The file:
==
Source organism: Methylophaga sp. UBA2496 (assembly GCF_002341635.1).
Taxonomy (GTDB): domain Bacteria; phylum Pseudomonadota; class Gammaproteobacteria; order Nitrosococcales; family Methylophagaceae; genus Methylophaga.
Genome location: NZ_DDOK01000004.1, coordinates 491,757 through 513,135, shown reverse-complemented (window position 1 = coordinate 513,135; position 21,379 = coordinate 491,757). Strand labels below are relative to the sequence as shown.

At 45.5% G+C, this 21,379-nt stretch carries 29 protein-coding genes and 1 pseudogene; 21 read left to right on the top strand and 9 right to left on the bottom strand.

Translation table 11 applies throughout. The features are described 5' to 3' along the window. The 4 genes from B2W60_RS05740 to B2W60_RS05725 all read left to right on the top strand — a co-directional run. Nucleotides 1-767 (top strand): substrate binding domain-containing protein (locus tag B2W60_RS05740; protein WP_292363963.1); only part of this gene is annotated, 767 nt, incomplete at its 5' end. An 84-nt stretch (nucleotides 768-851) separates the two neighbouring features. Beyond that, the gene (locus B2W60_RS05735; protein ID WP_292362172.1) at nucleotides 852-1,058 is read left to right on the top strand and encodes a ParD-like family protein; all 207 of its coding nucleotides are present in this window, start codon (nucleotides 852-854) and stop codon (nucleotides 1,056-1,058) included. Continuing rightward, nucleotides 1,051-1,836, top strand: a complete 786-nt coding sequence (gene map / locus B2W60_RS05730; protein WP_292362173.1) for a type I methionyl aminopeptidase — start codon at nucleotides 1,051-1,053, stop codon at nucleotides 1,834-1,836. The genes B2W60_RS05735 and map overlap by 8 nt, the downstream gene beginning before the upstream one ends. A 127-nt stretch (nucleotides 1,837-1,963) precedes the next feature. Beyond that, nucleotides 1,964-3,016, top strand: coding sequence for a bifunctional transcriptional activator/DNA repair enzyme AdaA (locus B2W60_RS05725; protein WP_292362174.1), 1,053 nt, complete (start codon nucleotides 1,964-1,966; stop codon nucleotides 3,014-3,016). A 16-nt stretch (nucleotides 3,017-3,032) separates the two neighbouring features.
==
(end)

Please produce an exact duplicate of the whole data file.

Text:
Source organism: Methylophaga sp. UBA2496 (assembly GCF_002341635.1).
Taxonomy (GTDB): domain Bacteria; phylum Pseudomonadota; class Gammaproteobacteria; order Nitrosococcales; family Methylophagaceae; genus Methylophaga.
Genome location: NZ_DDOK01000004.1, coordinates 491,757 through 513,135, shown reverse-complemented (window position 1 = coordinate 513,135; position 21,379 = coordinate 491,757). Strand labels below are relative to the sequence as shown.

At 45.5% G+C, this 21,379-nt stretch carries 29 protein-coding genes and 1 pseudogene; 21 read left to right on the top strand and 9 right to left on the bottom strand.

Translation table 11 applies throughout. The features are described 5' to 3' along the window. The 4 genes from B2W60_RS05740 to B2W60_RS05725 all read left to right on the top strand — a co-directional run. Nucleotides 1-767 (top strand): substrate binding domain-containing protein (locus tag B2W60_RS05740; protein WP_292363963.1); only part of this gene is annotated, 767 nt, incomplete at its 5' end. An 84-nt stretch (nucleotides 768-851) separates the two neighbouring features. Beyond that, the gene (locus B2W60_RS05735; protein ID WP_292362172.1) at nucleotides 852-1,058 is read left to right on the top strand and encodes a ParD-like family protein; all 207 of its coding nucleotides are present in this window, start codon (nucleotides 852-854) and stop codon (nucleotides 1,056-1,058) included. Continuing rightward, nucleotides 1,051-1,836, top strand: a complete 786-nt coding sequence (gene map / locus B2W60_RS05730; protein WP_292362173.1) for a type I methionyl aminopeptidase — start codon at nucleotides 1,051-1,053, stop codon at nucleotides 1,834-1,836. The genes B2W60_RS05735 and map overlap by 8 nt, the downstream gene beginning before the upstream one ends. A 127-nt stretch (nucleotides 1,837-1,963) precedes the next feature. Beyond that, nucleotides 1,964-3,016, top strand: coding sequence for a bifunctional transcriptional activator/DNA repair enzyme AdaA (locus B2W60_RS05725; protein WP_292362174.1), 1,053 nt, complete (start codon nucleotides 1,964-1,966; stop codon nucleotides 3,014-3,016). A 16-nt stretch (nucleotides 3,017-3,032) separates the two neighbouring features.